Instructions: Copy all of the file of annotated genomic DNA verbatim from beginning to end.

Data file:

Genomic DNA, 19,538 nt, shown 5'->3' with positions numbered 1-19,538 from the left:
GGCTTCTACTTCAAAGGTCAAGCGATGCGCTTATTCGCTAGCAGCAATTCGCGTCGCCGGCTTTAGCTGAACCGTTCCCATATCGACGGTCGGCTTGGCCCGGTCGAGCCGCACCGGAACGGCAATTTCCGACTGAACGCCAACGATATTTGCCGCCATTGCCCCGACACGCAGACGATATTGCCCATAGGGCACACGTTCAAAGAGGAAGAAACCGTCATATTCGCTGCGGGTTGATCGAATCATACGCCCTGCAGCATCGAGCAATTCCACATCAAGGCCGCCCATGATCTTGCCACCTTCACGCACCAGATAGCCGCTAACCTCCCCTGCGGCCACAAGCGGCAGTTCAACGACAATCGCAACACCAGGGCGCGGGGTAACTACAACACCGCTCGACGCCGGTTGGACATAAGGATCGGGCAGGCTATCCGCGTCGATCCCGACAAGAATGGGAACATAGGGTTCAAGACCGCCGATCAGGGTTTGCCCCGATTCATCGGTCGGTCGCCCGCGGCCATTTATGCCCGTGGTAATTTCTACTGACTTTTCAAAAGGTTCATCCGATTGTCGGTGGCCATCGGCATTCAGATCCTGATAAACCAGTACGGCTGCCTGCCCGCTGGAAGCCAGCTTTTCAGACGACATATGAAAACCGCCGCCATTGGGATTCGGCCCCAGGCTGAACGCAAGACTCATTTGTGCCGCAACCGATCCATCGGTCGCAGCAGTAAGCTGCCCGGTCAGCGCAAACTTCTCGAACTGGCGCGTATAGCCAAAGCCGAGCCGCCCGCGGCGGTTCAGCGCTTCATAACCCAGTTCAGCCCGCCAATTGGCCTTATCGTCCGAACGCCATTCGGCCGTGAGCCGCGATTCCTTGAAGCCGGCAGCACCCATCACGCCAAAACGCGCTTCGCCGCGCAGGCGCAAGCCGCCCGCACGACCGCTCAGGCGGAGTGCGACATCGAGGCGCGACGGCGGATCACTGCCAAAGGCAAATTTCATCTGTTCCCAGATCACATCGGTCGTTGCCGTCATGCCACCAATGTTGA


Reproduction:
Genomic DNA, 19,538 nt, shown 5'->3' with positions numbered 1-19,538 from the left:
GGCTTCTACTTCAAAGGTCAAGCGATGCGCTTATTCGCTAGCAGCAATTCGCGTCGCCGGCTTTAGCTGAACCGTTCCCATATCGACGGTCGGCTTGGCCCGGTCGAGCCGCACCGGAACGGCAATTTCCGACTGAACGCCAACGATATTTGCCGCCATTGCCCCGACACGCAGACGATATTGCCCATAGGGCACACGTTCAAAGAGGAAGAAACCGTCATATTCGCTGCGGGTTGATCGAATCATACGCCCTGCAGCATCGAGCAATTCCACATCAAGGCCGCCCATGATCTTGCCACCTTCACGCACCAGATAGCCGCTAACCTCCCCTGCGGCCACAAGCGGCAGTTCAACGACAATCGCAACACCAGGGCGCGGGGTAACTACAACACCGCTCGACGCCGGTTGGACATAAGGATCGGGCAGGCTATCCGCGTCGATCCCGACAAGAATGGGAACATAGGGTTCAAGACCGCCGATCAGGGTTTGCCCCGATTCATCGGTCGGTCGCCCGCGGCCATTTATGCCCGTGGTAATTTCTACTGACTTTTCAAAAGGTTCATCCGATTGTCGGTGGCCATCGGCATTCAGATCCTGATAAACCAGTACGGCTGCCTGCCCGCTGGAAGCCAGCTTTTCAGACGACATATGAAAACCGCCGCCATTGGGATTCGGCCCCAGGCTGAACGCAAGACTCATTTGTGCCGCAACCGATCCATCGGTCGCAGCAGTAAGCTGCCCGGTCAGCGCAAACTTCTCGAACTGGCGCGTATAGCCAAAGCCGAGCCGCCCGCGGCGGTTCAGCGCTTCATAACCCAGTTCAGCCCGCCAATTGGCCTTATCGTCCGAACGCCATTCGGCCGTGAGCCGCGATTCCTTGAAGCCGGCAGCACCCATCACGCCAAAACGCGCTTCGCCGCGCAGGCGCAAGCCGCCCGCACGACCGCTCAGGCGGAGTGCGACATCGAGGCGCGACGGCGGATCACTGCCAAAGGCAAATTTCATCTGTTCCCAGATCACATCGGTCGTTGCCGTCATGCCACCAATGTTGA